Ottoman versus Hungarian battle - battle report

I had to pause my wargaming hobby for several months because of my school obligations. This summer we could gather again with my friends and set up a huge 15th century battle with 7000 point armies on both sides.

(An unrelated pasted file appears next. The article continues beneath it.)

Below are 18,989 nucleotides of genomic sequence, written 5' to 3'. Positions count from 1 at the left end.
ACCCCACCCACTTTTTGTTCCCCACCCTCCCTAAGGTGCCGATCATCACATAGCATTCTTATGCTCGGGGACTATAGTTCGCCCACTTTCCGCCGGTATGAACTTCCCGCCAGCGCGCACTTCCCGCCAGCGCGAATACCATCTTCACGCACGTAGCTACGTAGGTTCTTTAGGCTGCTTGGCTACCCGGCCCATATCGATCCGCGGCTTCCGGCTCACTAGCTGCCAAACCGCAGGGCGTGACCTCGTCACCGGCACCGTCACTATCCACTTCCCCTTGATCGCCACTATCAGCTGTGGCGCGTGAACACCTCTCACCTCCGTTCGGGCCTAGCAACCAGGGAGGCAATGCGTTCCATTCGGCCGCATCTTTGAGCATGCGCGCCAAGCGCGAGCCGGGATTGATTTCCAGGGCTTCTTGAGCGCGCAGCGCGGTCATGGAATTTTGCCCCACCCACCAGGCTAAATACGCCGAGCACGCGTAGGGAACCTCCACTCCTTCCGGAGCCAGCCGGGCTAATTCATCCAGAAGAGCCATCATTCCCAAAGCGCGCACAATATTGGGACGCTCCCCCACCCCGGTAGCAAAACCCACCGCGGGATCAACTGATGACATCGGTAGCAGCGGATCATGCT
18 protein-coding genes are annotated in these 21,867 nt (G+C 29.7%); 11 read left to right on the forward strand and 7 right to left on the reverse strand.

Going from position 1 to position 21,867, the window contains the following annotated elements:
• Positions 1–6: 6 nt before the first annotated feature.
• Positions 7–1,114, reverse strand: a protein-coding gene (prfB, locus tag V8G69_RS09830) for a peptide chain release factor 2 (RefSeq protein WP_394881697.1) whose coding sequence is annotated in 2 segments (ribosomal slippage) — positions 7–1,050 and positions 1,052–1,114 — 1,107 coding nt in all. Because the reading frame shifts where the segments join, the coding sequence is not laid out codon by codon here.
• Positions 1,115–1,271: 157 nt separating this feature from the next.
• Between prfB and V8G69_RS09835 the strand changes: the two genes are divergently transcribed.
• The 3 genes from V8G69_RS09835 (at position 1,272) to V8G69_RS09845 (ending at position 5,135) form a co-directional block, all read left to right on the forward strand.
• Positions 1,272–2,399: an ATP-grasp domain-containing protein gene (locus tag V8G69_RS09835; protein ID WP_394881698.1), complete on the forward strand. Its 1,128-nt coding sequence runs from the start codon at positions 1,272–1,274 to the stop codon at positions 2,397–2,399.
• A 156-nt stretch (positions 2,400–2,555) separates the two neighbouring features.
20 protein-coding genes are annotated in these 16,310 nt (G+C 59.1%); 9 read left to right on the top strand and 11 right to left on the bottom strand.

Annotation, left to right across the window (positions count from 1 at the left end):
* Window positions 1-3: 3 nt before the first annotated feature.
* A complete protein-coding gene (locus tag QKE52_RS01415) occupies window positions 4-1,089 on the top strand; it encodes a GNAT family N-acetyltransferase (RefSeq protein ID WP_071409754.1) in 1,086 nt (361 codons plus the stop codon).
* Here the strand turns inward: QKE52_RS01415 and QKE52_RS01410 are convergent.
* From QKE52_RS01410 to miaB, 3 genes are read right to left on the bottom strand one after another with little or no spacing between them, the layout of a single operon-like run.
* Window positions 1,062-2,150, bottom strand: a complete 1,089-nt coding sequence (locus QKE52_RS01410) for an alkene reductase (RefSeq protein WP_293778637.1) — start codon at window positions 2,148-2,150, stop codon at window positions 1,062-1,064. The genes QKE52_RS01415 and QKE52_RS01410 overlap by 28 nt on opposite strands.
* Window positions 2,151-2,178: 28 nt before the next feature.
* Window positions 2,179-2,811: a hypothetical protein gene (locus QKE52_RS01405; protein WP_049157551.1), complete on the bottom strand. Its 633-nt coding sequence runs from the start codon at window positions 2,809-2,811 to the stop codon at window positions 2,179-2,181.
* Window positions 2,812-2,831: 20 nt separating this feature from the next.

As ususal, we used the WAB rules with the army lists of the "Vlad" book. On the Christian side one of my friend's medieval German army and my Hungarians fought together. Unfortunately we weren't able to use the Germans as Germans because there is no German army list in the Vlad book. Some of them were mercenaries and the others became Hungarians. The Christian army consisted of heavy cavalry with full plate armour, some light cavalry and a strong infantry with dismounted knights, pikemen and missile troops. The Ottomans brought a lot of kapikülü troops: 5 jannisary ortas, two elite sipahi regiments and 9 cannons! They also had plenty of eyalet soldiers: azabs, timarli sipahis and akincis. Their allied forces were Serbian knights who became the powerful heavy cavalry of the Ottoman army. Both the Turkish and Hungarian army had nearly 300 figures.